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lightower 08-17-13 04:06 AM

Securing your bike
Any suggestion on locks to secure your bike ?

Retro Grouch 08-17-13 09:19 AM

The first lock that you put on your bike, regardless how cheesy, is about 90% effective because it requires some kind of tool to defeat. As you progress from 90% to 99% you engage in a progressively higher tech and progressively higher cost game of one-up-man-ship with the thief. Ultimately you will always lose because there is no 100% effective lock.

If you are securing your bike in a high theft risk area, like any college campus, my advice is to ride a POS bike and try to park it next to nicer bikes.

fietsbob 08-17-13 09:26 AM

There is outright theft, and then there is stripping stuff off your bike even if it is secured.

cehowardGS 08-17-13 09:35 AM

I second what Retro has stated. First off, if you can take your bike inside, that is the way to go. I work at a college, and my bike comes inside.. Period. If you do have to lock up a bike outside, make sure it not a prime, a looker, or anykind of way a prize. Most likely a beater off of Craigslist for $50 will do. In high risk areas, IMO, it is just a matter of time before somebody steals your bike.

Seat off, and remove the front will will help too..

On the same subject line, I just won a small battle with a Supermarket Chain. I usually stop at this Supermarket on my way to work or at lunch time to pick up some groceries for lunch and breakfast at work. The clerks were giving me a hard time because I refused to lock my bike up outside, and I always bring it inside the store. They told me I couldn't do it anymore. A quick telephone call to the customer service and explained to them, that I am 73, and I am allowed to bring my wheel chair in the store, but they won't allow me to bring my bicycle in the store for a few minutes to pick up groceries. Two days later, I got a call from the store manager, and told me I could bring my bike inside. I said all that to say, try your damest to bring your bike inside, if shopping, let them tell you that you can't have the bike in the store first. At work/school try your damest again to find a way to bring it on the inside. Might take a little politics of talking to people but believe me, once you get the okay to bring your bike inside, that opens you up to more enjoyment and peace of mind. You can bring your prize bike in this manner..

Just my two cents..

brianogilvie 08-17-13 02:33 PM

The best, strongest lock you can afford. Cable locks keep honest people honest; U-locks are more likely to slow down a thief, or make him go on to a less well secured bike.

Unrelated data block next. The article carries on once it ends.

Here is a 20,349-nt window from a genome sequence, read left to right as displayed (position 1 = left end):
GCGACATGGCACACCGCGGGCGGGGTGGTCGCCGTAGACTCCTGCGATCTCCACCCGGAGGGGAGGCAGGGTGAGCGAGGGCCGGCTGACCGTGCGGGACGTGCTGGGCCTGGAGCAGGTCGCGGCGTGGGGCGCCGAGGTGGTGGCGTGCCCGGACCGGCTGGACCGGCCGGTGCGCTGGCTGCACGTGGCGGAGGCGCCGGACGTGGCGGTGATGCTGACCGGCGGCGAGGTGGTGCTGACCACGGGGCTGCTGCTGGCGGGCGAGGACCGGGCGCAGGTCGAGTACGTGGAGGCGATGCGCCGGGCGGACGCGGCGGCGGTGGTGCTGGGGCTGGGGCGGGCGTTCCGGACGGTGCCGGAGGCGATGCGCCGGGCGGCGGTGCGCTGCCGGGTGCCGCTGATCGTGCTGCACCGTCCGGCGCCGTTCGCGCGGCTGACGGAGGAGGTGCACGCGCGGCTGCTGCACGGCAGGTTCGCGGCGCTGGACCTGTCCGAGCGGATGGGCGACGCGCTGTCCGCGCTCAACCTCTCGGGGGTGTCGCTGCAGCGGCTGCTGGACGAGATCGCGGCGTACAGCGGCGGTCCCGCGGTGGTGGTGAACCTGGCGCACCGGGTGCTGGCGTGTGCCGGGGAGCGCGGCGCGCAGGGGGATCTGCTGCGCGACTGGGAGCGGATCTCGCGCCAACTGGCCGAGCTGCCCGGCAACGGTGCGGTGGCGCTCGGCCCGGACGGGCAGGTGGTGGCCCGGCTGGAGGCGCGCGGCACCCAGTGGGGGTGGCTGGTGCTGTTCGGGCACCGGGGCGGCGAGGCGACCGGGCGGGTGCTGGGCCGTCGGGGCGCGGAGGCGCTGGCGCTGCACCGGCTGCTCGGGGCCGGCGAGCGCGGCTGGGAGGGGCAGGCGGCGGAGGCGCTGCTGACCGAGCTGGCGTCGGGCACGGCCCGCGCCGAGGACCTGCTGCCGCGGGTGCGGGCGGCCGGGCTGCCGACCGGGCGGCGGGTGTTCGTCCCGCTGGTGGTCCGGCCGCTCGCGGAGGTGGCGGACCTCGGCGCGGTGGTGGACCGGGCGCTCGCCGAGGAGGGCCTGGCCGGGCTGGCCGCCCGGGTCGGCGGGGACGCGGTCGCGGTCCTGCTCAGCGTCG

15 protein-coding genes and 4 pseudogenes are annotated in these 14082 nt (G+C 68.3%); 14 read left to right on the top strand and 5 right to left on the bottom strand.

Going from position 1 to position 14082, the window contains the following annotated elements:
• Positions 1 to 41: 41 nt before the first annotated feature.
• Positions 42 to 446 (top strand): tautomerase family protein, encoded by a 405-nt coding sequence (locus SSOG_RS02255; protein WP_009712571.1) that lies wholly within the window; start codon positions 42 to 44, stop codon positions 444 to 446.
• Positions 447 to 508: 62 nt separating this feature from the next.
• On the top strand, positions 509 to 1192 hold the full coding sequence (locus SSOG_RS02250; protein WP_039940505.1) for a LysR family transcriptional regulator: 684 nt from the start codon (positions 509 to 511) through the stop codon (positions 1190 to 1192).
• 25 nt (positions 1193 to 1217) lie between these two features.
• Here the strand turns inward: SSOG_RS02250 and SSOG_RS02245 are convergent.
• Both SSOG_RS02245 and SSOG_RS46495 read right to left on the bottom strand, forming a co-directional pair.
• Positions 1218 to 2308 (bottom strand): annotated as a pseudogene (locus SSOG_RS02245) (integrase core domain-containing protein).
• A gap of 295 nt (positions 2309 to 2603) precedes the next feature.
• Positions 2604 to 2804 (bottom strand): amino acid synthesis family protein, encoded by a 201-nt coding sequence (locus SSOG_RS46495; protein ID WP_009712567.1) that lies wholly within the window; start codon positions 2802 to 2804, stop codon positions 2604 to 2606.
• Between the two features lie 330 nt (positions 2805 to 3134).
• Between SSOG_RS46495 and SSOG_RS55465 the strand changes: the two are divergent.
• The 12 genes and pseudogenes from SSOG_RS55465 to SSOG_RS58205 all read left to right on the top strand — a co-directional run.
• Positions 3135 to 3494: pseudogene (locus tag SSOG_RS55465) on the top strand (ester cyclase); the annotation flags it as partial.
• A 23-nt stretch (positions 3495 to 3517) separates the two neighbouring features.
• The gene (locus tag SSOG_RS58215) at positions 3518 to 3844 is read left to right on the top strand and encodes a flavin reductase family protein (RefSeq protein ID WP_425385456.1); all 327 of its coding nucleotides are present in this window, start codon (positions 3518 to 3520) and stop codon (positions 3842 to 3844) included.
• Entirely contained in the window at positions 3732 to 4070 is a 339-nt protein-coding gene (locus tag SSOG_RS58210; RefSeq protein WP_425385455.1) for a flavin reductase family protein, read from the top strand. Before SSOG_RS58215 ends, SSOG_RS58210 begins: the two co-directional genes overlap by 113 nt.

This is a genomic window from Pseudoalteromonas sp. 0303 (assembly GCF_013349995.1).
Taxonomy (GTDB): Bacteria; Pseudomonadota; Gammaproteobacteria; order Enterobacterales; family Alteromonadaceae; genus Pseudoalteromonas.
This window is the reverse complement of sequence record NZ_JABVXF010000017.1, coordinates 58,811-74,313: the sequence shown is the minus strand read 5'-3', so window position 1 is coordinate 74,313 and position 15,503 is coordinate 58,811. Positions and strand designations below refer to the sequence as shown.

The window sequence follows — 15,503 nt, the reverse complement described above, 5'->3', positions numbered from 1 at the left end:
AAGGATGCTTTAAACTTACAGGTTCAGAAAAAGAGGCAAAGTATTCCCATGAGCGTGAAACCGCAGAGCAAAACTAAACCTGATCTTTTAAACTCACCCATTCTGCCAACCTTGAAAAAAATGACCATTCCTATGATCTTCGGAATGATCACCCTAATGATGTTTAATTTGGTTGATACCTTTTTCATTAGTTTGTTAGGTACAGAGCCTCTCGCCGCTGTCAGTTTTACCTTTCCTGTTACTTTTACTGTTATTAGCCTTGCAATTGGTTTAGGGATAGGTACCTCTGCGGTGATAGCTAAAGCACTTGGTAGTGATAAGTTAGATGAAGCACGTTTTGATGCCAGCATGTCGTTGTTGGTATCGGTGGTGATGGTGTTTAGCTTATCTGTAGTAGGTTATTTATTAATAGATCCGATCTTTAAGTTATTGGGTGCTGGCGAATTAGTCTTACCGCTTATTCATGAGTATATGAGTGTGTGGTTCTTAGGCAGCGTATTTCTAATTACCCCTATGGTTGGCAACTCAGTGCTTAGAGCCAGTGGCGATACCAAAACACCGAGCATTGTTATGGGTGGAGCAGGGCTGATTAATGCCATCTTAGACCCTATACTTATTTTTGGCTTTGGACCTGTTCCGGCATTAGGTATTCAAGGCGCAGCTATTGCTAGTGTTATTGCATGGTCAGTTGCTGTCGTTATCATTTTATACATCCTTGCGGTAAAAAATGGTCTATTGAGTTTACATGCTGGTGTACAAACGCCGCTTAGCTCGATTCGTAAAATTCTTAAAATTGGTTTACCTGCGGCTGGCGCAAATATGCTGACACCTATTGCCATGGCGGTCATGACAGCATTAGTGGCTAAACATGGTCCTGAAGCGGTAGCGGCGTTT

If you have expensive, valuable components, secure them properly. I use Pitlock locking skewers to secure generator hubs, and a Pitlock threadless headset cap for the same reason. There are also secure-fastener binder bolts to protect leather saddles.

A low-tech way to secure bolted-on components is to melt some parrafin into the bolt head hexagonal sockets. It's a PITA to scrape out, but you can use a heat gun to melt it if you need to remove the component. (Thieves don't tend to carry heat guns.) It's not high security, but it's cheap.

knobster 08-17-13 03:59 PM

On my bike that I would have a tendency to leave outside, I use pitlocks (wheels, stem and seatpost) along with a TiGr titanium lock. I guess it works. My bike hasn't been stolen, but I don't think anyone has tried either. My expensive road bike I just don't leave it anywhere.

The reason why I went with the expensive titanium lock is it's light so I always have it on the bike. Best lock in the world is worthless if it's left at home because it's too heavy to carry.

bhchdh 08-17-13 04:13 PM

Bicycle locking strategy from Sheldon.

Fargo Wolf 08-17-13 04:13 PM

A couple of good quality U locks. Just loop them between the wheels and frame. That's how I secured my $5.50 bike, when I pedaled around Vancouver, Canada on a nice day.

daihard 08-17-13 07:20 PM

I just bought a Kryptonite U-lock and a cable. I am going to leave them both at work as I plan on biking to the office regularly.

DX-MAN 08-17-13 07:32 PM

Can't remember the last time I got so little info from a Sheldon Brown link. Oh well, even Elvis sang a clinker or two......

My ideal: heavy-duty U-lock through the back wheel, and around the seat tube (FS bikes can have the rear triangle disassembled), and a heavy-duty chain/lock through the mainframe and front wheel, and around the anchor point. Pitlock-style skewer replacements, too.

At present, I have a monster Masterlock U-lock, and an Oxford chain/padlock; I would add, as an alternative for one or the other, a thick RV/trailer cable lock with the integrated lock mechanism. All 3 can be had for under $100. Yes, cables can be cut with bolt cutters, some easier than others; but who would go to the trouble of cutting a cable before noticing the 2nd lock that they're not equipped for? (Just the LAME amateur bike thief.)